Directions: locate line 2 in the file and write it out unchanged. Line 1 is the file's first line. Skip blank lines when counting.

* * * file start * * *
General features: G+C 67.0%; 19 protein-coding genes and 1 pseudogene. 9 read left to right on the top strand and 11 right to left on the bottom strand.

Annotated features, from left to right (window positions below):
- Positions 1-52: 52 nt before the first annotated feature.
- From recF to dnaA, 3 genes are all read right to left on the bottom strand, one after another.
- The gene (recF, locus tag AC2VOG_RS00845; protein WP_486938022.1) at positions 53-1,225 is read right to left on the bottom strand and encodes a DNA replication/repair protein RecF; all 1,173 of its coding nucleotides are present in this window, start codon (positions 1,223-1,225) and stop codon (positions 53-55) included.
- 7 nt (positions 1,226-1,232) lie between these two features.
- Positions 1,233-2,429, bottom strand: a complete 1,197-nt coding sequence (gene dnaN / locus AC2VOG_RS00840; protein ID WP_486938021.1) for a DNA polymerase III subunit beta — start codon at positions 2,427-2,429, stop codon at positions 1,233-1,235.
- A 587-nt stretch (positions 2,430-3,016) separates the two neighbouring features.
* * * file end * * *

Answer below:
Annotated features, from left to right (window positions below):